10. Indeed, it all depends on memory cards used. I've tested 3 different cards with AHPT94.PRG, both with ICD 6.5.5 and PP 1.03 drivers. There was almost no difference between the two in terms of performance, so I wrote down results for PP driver only. 512MB microSD from Nokia 633 K/s Transfer, 0.8 ms Access time using 'Direct HW' mode 635 K/s Transfer, 12.8 ms Access time using 'Logical drive' mode 4GB microSDHC by Smartbuy 189 K/s Transfer, 43 ms Access time both in 'Direct HW' and 'Logical drive' mode 1GB SD by SanDisk 844 K/s Transfer, 1 ms Access time using 'Direct HW' mode 838 K/s Transfer, 12.7 ms Access time using 'Logical drive' mode Of these three cards, SanDisk is the fastest, but also rather unstable. Every now and then it is not recognized on first boot, and bombs me once in a while when running programs from disk.
  11. This particular card is an old Nokia 512M microSD, it was not dramatically fast but showed ~500Kbytes/sec: Another card is modern 4GB microSD from unknown manufacturer, I'll try to set it up with ICD to measure transfer rate. With my previous ICD setup, I had C disk of 15M and then D of 255M. Currently my C disk is 'C16' type 255M, and then there's a bunch of 255M disks from D to N. I believe with PP driver C disk can be up to 255M (TOS 1.02 in my case), could this be the problem?
  12. Hi all, I've finally got my Ultrasatan up and running with my Mega ST4 and TOS 1.02, and decided to go for HDD adapted games. Tried a few with intermittent success, and then discovered that ICD driver is not supported with Gamex. So I have gladly switched to PP driver as it offers DOS&TOS support for big partitions apart from Gamex compatibility. I am also pleased to say that the support from Peter was extremely quick and friendly. Partitioning and formatting the same SD card, and installing PP driver on it was a breeze. My Mega ST4 boots happily and sees new partitions just fine. And it is very convenient to have disk C as big as 255MBytes, seen from my Ubuntu PC without a hitch. I have started filling the disk with software. Brought a few ZIP archives to be unpacked with STZIP, however unpacking took seemingly longer than it was with ICD setup. At some point STZIP crashed with rather peculiar message, which unfortunately I did not care to capture. Thought I'd first copy a good 80M of game archives, which I did, and then the system froze while listing files in disk C. Hmmm. Long story short, I have decided to see just how fast Ultrasatan was. Using AHPT94.PRG utility I have measured both the Hardware and Logical access transfers, which turned out to be ~186 KBytes/s. The access time for Logical drive was around 50ms which I guess is not at all that fast. Any clues as to what could be the reason for low transfer rates? I've tried a smaller SD card, partitioned again as 255M for Disk C of type C16, it did perform roughly the same.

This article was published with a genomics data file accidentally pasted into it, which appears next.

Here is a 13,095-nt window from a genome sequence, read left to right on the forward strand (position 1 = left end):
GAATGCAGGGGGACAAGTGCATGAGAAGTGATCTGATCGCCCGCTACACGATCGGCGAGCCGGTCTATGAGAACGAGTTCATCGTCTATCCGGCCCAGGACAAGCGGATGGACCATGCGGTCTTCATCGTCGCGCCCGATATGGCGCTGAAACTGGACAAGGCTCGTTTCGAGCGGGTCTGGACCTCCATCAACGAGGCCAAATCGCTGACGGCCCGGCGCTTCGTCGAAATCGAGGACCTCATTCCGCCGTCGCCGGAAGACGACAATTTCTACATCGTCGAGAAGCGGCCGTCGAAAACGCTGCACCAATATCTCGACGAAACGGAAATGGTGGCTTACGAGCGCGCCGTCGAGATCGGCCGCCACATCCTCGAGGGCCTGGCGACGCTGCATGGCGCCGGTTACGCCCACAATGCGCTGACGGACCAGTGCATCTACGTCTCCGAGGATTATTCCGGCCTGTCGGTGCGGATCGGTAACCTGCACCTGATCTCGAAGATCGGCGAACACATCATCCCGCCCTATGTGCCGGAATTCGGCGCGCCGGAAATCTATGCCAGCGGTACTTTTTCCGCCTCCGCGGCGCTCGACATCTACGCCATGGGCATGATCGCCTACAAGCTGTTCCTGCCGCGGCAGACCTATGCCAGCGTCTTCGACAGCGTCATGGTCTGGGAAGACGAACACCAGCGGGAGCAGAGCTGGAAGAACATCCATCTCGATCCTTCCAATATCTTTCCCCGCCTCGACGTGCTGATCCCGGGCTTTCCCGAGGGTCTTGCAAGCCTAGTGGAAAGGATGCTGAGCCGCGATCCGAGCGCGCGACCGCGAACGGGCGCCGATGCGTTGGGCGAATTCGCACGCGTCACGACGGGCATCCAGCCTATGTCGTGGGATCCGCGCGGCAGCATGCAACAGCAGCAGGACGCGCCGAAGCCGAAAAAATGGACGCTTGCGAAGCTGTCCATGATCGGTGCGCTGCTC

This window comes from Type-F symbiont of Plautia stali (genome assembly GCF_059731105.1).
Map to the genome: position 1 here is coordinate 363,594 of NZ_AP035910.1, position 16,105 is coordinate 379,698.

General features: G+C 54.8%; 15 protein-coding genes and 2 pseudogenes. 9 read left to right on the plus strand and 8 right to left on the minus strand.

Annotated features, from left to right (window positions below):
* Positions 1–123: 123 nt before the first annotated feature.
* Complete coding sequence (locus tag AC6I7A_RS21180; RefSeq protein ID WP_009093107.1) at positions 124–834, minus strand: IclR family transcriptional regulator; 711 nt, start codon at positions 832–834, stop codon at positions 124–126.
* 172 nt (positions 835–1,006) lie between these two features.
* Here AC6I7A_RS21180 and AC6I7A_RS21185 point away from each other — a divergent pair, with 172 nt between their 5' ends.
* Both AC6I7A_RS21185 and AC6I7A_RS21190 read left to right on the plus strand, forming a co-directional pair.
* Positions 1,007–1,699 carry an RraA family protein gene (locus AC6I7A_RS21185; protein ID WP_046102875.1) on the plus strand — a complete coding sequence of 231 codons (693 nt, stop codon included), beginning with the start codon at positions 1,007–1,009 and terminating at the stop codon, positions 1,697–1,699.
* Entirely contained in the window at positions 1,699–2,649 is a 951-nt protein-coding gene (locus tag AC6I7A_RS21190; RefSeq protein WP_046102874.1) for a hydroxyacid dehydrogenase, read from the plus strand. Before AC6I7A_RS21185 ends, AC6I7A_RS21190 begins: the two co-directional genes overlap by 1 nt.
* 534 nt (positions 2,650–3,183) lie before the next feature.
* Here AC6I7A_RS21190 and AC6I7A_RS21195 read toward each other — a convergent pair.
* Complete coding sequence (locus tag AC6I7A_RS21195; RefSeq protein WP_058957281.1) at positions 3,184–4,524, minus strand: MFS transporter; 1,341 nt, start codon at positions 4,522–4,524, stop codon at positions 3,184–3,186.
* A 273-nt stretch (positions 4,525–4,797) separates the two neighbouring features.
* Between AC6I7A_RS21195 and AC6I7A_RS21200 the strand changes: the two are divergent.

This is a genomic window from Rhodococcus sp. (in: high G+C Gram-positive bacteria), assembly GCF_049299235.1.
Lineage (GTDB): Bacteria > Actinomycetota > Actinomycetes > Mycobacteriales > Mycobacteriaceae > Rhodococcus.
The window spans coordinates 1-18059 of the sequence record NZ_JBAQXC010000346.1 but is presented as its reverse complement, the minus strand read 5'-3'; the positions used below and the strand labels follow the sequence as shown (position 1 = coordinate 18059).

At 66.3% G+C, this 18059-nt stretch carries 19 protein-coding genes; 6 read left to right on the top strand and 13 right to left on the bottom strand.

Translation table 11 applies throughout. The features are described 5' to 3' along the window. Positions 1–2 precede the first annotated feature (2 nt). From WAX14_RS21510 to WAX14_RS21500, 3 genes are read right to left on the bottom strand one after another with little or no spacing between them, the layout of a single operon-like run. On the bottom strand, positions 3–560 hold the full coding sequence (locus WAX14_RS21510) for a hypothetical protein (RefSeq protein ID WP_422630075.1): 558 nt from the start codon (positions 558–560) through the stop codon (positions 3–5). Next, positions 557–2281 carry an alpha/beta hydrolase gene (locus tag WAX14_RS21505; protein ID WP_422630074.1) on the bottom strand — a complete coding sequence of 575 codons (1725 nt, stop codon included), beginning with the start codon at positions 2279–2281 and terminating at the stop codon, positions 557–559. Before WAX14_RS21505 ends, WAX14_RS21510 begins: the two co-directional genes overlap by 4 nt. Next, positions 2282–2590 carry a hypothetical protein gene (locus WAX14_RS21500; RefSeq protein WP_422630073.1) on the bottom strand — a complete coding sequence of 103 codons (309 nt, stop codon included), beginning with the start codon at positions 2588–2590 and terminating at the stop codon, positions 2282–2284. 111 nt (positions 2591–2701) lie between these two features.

13. Guess what, that's the very unit I was torturing lately LOL BTW it is CC2019 (Chaos Constructions), not QQ
  14. Connector on a wire is good idea, will consider this for future mods. It's a shame sound cannot be squeezed in S-Video, but then there are SCART connectors.
  15. More pictures taken on PVM monitor: Color smear on vertical lines is a bit annoying. I will take another round of color taming, just need more courage to again dismantle the case and handle those deteriorating ribbon cables. S-Video socket fitted on back of VES case: